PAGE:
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CliffB

Potez 25 TOE +++ FINISHED+++

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Evening all. I shall be having a crack at this.....

Potez-25.jpg

I will be doing the Paraguayan version (No. 11). Typically, it's the dullest!

Potez-25B.jpg

Looking forward to it! smile.png

Cliff

Edited by CliffB

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Cracking subject! I will follow with interest.

I have one of these started, to make a civilian aircraft of Aeropostale.

(let me know if you need something from the book in the above picture)

Carlos

Edited by CarLos

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Thanks Mikkel and CarLos - I think the HitKit is going to be 'interesting'.

Azur have been threatening a Potez 25 for some years now, so no doubt it will be released just after I finish this one!

CarLos, I'd be interested to see a picture of the Aeropostale Potez if you have one to post?

Cheers

Cliff

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This one is definitely going to be interesting. That's a really rather obscure aircraft as it stands, but to portray it in Paraguayan markings as well.. :thumbsup:

:popcorn:

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CarLos, I'd be interested to see a picture of the Aeropostale Potez if you have one to post?

Cliff,

This is probably the most famous Potez 25! The famous Henry Guillaumet was flying F-AJDZ with mail over the Andes when he was caught by a snow storm. He tried to land but the aircraft turned over. He remained two days behind the airframe until the storm calmed. He then walked four days and four nights non-stop before he was found, exhausted, by a sheppard. If you put "Potez Guillaumet" in Google you'll find many more pics of this aircraft.

Good luck with the HitKit kit... I only glued the lower wing halves in my kit after a long session of sanding and scrapping with a curved blade... The upper wing must suffer the same treatment.

With 3 HitKits, 2 Broplans and one resin, I can go well without MPM...

F-AJDZ%20Potez%2025-55%20cn1522%20Guillaumet%20en%20Laguna%20del%20Diamante%2013jun1930.jpg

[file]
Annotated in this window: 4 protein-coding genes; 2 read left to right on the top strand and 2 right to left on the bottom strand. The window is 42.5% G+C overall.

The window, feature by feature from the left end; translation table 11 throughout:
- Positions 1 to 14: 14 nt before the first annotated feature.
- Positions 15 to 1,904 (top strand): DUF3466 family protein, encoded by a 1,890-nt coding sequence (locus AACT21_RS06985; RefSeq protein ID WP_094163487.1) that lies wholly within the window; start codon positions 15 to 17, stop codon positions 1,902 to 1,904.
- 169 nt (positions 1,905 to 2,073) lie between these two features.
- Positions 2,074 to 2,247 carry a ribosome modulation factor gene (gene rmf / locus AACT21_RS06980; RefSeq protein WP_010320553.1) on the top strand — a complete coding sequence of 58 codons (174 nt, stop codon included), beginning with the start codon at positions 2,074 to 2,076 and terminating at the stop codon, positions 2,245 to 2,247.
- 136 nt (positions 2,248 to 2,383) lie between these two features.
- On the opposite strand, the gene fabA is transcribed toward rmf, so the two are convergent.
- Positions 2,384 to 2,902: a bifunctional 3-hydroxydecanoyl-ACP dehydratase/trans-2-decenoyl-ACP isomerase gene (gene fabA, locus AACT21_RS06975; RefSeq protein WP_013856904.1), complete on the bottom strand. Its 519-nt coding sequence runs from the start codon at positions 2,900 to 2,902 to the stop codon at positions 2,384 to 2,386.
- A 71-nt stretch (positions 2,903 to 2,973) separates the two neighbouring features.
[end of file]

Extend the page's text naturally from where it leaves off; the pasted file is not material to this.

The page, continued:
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This one is definitely going to be interesting. That's a really rather obscure aircraft as it stands, but to portray it in Paraguayan markings as well.. :thumbsup:

:popcorn:

The Potez 25 can hardly be called an obscure aircraft! It played for France and many other countries the same Jack-of-all-trades role of the Fairey IIIF or the Hawker Hart family. About 4000 were built, many were licence built in other countries.

See the Wikipedia article to have an idea: http://en.wikipedia.org/wiki/Potez_25

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Thank you everyone for the support so far! :)

I'll post more details on the HitKit at the weekend (CarLos obviously knows what's coming!), and I promise to post a group photo of the 'Potez in context' when I finish.

Thanks for the photo and link CarLos - fascinating stuff. I've got a Broplan and a Czech Master XXV A2 too - although the CMK version seems way underscale. I hoping that some of the bits (wheels etc.), can be used to bolster the vacform. ;)

Cheers

Cliff

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As the gang have said this is an unusual and interesting machine from a lesser known period and theatre of combat. Pity the kit requires considerable modelling to get any result from but will be interesting to watch your progress.

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So we are off!

As others have said, the Potez was probably the most widely used aircraft of the interwar period, with 4,000 produced, serving with 21 air forces worldwide. It first flew in 1924 and in 1928 (as hostilities were starting with the Bolivians in the Gran Chaco region), Paraguay took possession of seven of the popular A.2 variants. Potez marketed the 25 as a 'two-seat observation, long-distance reconnaissance, light bombing or fighting biplane' and with the Paraguayans it was used in all of these roles.